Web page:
New Establishments Have a Mixed Effect On Local Firms-New Entrants Harm, Then Help, Existing Firms

article top

WASHINGTON, D.C. – New entrants in local economies at first harm, then help, already existing firms, according to a working paper released today by the Office of Advocacy of the U.S. Small Business Administration. The paper examines how the entrance of new establishments within a 150-mile radius of young firms affects the existing firms’ profitability.

“The benefits from a growing and dynamic local economy are clear,” said Dr. Chad Moutray, Chief Economist for the Office of Advocacy. “For local business, in the short term new entrants are competitive foes, but in a few short years they learn to cooperate with each other. This certainly has implications for local economic development strategies.”


The working paper, ”’Friends or Foes: The Spatial Dynamic Between Established Firms and Entrants,”’ written by Lawrence Plummer with funding from the Office of Advocacy, examines whether new establishments harm existing firms’ profitability due to increased competition, or help increase profits due to positive spillover effects. The complete paper is located at

Interestingly, the paper finds that the effect of new entrants is not an either/or proposition. In the first year of entry, the effect on existing firms’ financial performance (return on assets) is negative. However, after three years the effect on performance reverses and becomes positive.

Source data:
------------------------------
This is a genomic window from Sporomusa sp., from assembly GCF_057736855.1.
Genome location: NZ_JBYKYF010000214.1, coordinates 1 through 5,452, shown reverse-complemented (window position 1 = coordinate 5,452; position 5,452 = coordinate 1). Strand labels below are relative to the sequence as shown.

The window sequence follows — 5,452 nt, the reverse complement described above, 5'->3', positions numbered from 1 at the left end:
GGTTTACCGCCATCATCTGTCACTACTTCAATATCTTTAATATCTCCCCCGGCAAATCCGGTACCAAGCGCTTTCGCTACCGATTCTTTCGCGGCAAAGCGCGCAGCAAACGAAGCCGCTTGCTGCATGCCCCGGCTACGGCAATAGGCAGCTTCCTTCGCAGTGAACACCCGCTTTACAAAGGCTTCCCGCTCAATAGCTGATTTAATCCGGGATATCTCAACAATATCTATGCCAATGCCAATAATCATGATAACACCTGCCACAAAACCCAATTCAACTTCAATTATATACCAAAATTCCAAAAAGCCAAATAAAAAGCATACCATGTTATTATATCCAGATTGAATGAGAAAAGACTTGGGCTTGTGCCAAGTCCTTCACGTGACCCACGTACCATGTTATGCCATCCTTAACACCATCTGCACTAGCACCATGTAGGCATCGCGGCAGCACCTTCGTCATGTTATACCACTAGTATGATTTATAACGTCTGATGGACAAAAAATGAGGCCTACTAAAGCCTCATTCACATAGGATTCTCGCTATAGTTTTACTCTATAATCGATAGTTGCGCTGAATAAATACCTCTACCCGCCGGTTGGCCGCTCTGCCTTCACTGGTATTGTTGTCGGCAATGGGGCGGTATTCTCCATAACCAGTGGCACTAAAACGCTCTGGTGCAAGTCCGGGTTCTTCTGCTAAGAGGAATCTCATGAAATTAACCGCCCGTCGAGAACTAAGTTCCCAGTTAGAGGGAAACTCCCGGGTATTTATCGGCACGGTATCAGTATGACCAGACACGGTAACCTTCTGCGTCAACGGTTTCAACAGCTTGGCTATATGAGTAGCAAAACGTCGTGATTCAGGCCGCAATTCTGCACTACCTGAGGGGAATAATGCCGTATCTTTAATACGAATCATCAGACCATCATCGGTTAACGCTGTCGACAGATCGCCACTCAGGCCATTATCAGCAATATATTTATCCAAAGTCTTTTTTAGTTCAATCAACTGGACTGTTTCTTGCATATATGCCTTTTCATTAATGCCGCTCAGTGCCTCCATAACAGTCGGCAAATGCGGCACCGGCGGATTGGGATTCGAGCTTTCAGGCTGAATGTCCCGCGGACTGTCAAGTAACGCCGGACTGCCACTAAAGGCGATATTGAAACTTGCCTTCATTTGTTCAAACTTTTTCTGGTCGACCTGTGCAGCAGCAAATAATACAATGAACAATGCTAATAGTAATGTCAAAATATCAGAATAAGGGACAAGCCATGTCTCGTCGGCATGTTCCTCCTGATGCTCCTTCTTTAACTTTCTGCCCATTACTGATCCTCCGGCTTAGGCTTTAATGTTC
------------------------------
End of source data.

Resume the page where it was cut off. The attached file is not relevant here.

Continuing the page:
The Office of Advocacy, the “small business watchdog” of the federal government, examines the role and status of small business in the economy and independently represents the views of small business to federal agencies, Congress, and the President. It is the source for small business statistics presented in user-friendly formats, and it funds research into small business issues.

”’Reach John McDowell at (202) 205-6941
or For more information, visit the Office of Advocacy website at”’

”’The Office of Advocacy of the U.S. Small Business Administration (SBA) is an independent voice for small business within the federal government. The presidentially appointed Chief Counsel for Advocacy advances the views, concerns, and interests of small business before Congress, the White House, federal agencies, federal courts, and state policy makers. For more information, visit call (202) 205-6533.”’